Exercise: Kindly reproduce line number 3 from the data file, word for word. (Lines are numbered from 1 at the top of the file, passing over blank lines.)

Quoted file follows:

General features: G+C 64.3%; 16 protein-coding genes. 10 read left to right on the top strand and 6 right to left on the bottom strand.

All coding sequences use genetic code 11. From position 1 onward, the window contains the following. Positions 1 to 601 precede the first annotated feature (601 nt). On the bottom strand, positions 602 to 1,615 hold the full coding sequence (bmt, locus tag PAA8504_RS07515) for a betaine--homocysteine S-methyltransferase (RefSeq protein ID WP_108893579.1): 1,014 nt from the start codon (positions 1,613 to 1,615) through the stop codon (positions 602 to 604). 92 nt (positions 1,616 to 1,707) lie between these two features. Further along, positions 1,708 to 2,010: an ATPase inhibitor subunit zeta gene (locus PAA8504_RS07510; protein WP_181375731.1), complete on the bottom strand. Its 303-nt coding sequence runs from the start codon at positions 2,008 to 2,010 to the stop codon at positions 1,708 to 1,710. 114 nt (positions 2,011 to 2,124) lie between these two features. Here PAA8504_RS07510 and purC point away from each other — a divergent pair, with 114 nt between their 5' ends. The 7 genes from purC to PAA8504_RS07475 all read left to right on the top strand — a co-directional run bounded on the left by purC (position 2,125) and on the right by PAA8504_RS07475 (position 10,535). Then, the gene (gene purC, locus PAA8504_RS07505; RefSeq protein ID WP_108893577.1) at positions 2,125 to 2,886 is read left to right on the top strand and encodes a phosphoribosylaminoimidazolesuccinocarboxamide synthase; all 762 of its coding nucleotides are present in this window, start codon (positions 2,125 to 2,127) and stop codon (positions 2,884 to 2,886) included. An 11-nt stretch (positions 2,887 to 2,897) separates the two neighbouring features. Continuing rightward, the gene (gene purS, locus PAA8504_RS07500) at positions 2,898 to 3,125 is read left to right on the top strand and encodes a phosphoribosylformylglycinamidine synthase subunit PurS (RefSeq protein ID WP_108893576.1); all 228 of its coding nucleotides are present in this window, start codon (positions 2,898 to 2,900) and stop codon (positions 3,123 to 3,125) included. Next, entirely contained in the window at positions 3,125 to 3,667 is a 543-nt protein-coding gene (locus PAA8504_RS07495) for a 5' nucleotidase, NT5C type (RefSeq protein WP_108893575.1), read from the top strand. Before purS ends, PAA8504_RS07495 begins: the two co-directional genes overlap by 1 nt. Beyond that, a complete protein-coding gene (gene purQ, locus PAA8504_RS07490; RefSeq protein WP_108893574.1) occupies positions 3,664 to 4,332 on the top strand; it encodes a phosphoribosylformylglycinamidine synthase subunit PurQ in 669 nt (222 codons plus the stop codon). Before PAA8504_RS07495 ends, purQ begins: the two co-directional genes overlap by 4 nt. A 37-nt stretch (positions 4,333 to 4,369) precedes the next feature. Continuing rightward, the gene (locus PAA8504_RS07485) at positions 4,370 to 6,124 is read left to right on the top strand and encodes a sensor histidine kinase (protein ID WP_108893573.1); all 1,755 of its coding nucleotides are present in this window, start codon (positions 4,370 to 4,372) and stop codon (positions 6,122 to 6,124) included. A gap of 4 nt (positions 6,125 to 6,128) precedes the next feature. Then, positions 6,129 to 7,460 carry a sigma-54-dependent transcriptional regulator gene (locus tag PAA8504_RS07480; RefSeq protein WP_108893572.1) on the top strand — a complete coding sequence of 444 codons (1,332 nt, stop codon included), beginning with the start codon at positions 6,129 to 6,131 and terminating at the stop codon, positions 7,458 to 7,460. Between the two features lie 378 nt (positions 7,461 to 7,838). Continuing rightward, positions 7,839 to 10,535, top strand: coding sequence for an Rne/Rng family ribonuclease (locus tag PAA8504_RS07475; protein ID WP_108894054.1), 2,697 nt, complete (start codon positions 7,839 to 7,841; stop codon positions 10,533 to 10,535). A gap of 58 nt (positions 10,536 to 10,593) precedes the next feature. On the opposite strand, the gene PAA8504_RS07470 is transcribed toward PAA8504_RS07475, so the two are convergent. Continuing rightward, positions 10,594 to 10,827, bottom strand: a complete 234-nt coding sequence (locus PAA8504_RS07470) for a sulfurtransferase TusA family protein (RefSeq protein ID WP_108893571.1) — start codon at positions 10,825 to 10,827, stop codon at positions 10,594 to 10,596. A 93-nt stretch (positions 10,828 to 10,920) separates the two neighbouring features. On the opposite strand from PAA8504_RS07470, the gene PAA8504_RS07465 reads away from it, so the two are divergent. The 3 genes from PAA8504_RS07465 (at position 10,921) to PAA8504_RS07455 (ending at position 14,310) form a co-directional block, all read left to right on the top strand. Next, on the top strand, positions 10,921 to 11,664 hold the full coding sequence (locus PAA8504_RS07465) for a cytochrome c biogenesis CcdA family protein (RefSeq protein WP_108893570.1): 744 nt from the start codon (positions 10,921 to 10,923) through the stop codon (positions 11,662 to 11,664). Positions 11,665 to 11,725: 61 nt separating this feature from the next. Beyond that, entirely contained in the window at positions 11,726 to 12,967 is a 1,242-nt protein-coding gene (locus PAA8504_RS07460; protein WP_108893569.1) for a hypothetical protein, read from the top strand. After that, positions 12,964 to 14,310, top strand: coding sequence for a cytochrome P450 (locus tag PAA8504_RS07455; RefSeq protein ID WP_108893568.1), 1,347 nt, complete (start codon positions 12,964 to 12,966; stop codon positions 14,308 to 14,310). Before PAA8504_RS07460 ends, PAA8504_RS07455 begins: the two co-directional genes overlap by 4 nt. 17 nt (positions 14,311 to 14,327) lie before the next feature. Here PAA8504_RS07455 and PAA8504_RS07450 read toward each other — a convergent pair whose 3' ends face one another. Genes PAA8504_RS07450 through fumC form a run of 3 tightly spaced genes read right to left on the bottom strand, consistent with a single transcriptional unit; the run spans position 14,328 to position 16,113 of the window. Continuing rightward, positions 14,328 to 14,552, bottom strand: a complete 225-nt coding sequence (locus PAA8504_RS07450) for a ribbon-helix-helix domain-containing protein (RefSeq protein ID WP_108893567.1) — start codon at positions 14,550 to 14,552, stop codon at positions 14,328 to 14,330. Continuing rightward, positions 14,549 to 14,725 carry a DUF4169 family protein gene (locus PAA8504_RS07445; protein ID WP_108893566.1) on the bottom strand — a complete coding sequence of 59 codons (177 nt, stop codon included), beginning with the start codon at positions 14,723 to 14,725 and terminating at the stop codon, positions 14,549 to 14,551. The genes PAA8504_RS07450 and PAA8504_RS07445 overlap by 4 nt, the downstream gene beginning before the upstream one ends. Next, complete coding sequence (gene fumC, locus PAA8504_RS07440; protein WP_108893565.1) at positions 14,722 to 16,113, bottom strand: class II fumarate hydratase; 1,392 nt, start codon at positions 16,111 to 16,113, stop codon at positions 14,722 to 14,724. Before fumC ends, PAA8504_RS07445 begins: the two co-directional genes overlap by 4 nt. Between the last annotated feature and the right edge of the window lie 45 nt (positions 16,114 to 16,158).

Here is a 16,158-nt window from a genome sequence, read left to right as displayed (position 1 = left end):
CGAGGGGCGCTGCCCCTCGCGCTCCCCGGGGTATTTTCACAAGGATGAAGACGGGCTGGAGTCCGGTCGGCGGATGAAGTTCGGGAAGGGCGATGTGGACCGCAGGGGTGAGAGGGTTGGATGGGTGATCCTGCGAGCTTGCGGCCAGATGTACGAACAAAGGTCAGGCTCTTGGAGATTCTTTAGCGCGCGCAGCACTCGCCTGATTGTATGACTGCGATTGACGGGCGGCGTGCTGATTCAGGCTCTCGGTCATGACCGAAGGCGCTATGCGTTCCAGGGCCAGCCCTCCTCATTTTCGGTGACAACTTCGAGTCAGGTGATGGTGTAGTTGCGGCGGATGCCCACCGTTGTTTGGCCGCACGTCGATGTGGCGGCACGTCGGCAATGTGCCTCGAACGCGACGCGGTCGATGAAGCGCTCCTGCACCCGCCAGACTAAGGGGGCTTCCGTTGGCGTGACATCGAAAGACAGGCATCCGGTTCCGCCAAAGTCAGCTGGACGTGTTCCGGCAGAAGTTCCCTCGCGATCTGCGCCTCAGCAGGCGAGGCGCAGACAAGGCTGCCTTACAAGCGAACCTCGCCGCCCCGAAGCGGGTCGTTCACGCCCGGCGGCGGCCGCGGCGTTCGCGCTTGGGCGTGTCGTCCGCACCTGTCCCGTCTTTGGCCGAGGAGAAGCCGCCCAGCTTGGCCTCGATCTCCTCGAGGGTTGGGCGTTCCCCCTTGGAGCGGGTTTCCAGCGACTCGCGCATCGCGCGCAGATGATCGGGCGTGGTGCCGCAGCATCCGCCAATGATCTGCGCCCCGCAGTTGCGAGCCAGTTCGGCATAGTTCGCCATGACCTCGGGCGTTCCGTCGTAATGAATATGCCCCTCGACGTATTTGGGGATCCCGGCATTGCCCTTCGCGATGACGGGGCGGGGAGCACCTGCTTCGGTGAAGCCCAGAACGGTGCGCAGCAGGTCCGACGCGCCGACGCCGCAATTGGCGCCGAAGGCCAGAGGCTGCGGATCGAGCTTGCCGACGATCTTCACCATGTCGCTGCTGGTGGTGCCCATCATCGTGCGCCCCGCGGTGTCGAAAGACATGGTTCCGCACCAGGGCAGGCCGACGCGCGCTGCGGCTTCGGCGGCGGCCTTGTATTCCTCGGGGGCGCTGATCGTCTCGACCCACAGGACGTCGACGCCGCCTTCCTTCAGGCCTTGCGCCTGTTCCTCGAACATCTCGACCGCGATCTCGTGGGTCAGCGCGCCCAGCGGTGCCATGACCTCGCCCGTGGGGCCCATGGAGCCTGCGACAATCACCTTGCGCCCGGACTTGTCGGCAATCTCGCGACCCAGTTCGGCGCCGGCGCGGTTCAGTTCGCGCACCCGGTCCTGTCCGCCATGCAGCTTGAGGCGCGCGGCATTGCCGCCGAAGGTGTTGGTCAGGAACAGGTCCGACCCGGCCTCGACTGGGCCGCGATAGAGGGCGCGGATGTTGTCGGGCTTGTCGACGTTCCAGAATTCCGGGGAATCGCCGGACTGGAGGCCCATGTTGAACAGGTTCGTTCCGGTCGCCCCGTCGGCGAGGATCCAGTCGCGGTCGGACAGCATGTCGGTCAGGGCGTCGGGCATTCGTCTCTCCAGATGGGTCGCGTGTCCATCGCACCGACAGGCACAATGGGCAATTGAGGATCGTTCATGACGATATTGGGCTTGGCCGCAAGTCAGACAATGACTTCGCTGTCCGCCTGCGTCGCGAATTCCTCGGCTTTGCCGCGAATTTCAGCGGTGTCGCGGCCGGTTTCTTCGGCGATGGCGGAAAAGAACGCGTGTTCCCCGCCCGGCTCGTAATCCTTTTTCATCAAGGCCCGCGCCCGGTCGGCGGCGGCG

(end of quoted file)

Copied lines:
Here is a 16,158-nt window from a genome sequence, read left to right as displayed (position 1 = left end):